Protection from the elements
Being an outdoor device, the first fact-check question I put to Netatmo was to ask if it had an IP (International Protection Marking) code. These two-digit codes rate a device’s protection from dust and solid particles (the first number) and liquids (the second number). The higher the numbers, the greater the protection. IP codes can have additional numbers to rate mechanical impact resistance and other protections, but the two-digit code is the most common.
Netatmo, however, went a different route to protect the Presence from the elements. Instead of sealing its one-piece aluminum enclosure to protect the components inside, Netatmo used a waterproof coating called HZO to protect the electronics from water and humidity. “So water can actually get inside the product and therefore we can’t assign an actual IP code. But the equivalent would be IP65,” a company spokesperson replied.
An IP65 code would mean the device is completely protected from dust, and that water projected from up to a 6.5mm nozzle will have no harmful effect. That would certainly protect the Presence from rain, dew, and melting snow, and while I wouldn’t recommend doing it on a regular basis, it should be able to withstand a shot from a garden hose. Netatmo tells me the camera will be able to operate in extreme temperatures, ranging from -4 degrees F to as high as 122 degrees F.
The camera defaults to monitoring its entire field of view, but you can narrow its focus by drawing alert zones.
Installing the camera
The Presence is fairly easy to install, and the printed instruction manual is quite detailed and well written. You’ll be replacing an existing fixture, so the AC wiring you’ll need is already in place. I encountered some difficulty, however, because of a very shallow junction box behind the light I was replacing. The camera’s wiring is pre-connected to a two-sided plastic connector with set screws on both sides. You push the hot and neutral wires from your home inside this block and tighten them down, and then fasten the ground-wire terminal to the junction box along with the home’s ground wire.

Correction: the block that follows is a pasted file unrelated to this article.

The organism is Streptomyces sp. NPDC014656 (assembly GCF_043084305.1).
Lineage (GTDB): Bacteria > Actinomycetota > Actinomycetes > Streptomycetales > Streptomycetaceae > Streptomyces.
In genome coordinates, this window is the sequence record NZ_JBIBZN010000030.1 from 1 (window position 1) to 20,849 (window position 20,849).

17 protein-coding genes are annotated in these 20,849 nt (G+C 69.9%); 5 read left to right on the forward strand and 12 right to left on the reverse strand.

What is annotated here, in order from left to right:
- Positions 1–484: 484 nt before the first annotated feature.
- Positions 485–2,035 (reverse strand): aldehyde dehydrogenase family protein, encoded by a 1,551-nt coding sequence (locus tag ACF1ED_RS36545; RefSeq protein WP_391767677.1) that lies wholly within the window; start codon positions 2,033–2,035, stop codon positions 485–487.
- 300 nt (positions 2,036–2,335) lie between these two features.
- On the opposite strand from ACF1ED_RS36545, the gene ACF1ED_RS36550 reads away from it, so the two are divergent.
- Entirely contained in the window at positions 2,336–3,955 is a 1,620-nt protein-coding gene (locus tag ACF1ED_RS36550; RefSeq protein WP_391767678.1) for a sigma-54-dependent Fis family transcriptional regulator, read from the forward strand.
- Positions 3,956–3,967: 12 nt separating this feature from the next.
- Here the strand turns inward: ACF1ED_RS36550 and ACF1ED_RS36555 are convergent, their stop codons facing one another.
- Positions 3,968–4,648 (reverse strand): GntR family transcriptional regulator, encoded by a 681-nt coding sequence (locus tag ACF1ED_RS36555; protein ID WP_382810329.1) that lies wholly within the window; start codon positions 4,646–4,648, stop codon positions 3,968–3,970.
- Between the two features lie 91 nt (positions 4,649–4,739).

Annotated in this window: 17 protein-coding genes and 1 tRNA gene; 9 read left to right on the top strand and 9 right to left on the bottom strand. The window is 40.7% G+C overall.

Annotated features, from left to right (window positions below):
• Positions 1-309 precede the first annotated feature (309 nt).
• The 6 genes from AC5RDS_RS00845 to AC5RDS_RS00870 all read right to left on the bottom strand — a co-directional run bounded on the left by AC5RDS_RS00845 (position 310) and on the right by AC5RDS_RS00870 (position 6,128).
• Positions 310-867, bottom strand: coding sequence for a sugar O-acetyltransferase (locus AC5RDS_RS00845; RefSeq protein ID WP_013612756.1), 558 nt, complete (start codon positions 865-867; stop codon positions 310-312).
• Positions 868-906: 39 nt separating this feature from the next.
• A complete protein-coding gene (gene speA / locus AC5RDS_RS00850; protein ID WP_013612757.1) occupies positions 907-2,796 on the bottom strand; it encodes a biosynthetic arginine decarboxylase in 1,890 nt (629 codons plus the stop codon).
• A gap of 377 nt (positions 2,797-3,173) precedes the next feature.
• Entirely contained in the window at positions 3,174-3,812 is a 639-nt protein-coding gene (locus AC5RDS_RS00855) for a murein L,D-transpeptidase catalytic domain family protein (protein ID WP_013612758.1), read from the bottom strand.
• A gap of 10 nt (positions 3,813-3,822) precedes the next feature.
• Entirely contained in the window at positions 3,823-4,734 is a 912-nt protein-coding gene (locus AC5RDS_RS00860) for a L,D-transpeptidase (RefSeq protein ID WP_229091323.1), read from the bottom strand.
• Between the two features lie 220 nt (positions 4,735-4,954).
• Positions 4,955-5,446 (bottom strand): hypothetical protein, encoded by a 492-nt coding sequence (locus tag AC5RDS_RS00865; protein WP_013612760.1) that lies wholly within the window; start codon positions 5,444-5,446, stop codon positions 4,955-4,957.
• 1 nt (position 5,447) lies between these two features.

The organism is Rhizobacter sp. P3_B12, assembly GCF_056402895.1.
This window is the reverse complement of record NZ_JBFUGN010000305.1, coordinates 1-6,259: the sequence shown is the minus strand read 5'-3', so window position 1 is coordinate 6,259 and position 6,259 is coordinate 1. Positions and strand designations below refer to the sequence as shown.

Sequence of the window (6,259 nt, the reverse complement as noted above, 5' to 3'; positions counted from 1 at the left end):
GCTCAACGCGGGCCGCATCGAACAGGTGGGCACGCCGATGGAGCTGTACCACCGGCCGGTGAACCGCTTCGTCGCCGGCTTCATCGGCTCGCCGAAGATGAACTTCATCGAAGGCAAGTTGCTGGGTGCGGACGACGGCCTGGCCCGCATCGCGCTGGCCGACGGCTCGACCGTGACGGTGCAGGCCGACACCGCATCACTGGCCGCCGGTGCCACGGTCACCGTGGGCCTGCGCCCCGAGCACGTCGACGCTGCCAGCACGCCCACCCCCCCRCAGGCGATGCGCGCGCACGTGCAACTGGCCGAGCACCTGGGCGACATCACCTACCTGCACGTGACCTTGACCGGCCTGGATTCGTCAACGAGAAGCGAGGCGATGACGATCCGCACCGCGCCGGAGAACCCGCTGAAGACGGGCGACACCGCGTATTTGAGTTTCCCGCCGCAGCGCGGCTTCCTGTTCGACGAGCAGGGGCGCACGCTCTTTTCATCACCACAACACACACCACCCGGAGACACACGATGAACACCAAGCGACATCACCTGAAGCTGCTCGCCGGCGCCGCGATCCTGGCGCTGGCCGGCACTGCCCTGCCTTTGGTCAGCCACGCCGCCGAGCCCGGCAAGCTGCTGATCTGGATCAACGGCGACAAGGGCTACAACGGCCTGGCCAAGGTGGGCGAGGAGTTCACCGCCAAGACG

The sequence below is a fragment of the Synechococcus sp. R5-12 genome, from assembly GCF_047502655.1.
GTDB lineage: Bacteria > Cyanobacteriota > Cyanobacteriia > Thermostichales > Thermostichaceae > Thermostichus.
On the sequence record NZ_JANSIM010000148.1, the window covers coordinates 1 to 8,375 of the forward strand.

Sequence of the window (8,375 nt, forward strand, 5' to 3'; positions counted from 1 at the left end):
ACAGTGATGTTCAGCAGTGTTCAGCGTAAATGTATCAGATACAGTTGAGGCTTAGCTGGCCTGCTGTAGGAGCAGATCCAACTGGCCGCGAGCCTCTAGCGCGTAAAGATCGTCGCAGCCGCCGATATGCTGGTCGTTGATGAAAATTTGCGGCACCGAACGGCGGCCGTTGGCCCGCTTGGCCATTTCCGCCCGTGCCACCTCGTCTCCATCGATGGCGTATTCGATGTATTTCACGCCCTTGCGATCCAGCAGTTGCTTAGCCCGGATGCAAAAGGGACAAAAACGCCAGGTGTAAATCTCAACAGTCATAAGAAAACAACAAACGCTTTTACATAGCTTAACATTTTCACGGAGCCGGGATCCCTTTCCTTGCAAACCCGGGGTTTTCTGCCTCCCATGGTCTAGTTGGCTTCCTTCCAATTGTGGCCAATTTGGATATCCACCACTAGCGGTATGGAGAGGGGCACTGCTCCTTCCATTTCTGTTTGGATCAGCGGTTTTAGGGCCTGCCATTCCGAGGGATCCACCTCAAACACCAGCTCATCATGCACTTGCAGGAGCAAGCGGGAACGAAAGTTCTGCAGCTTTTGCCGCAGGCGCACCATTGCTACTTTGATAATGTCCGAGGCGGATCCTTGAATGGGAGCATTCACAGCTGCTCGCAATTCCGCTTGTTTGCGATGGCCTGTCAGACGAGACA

I encountered some difficulty getting the cover plate (background) to fit snug against the wall. The camera's stub cable and white plastic wiring block in the foreground got in the way.
Where I had difficulty was fastening the camera’s housing to the bracket on the junction box. The housing rests on a short pipe nipple that emerges from the center of that bracket. Once it’s on there, you put in just one screw to secure the housing to the bracket and prevent it from rotating on the nipple, and a second screw to secure the camera to the housing. The camera’s internal stub cable and that plastic wiring connector kept pushing the plastic housing away from the wall. I did as the user manual suggested and used silicon caulk to seal the small gap I was left with to prevent water from getting inside, but Netatmo’s tech support insists that I should have been able to close up that gap first. You probably won’t encounter this problem if your junction box is deeper or if you can push the wiring inside the wall.
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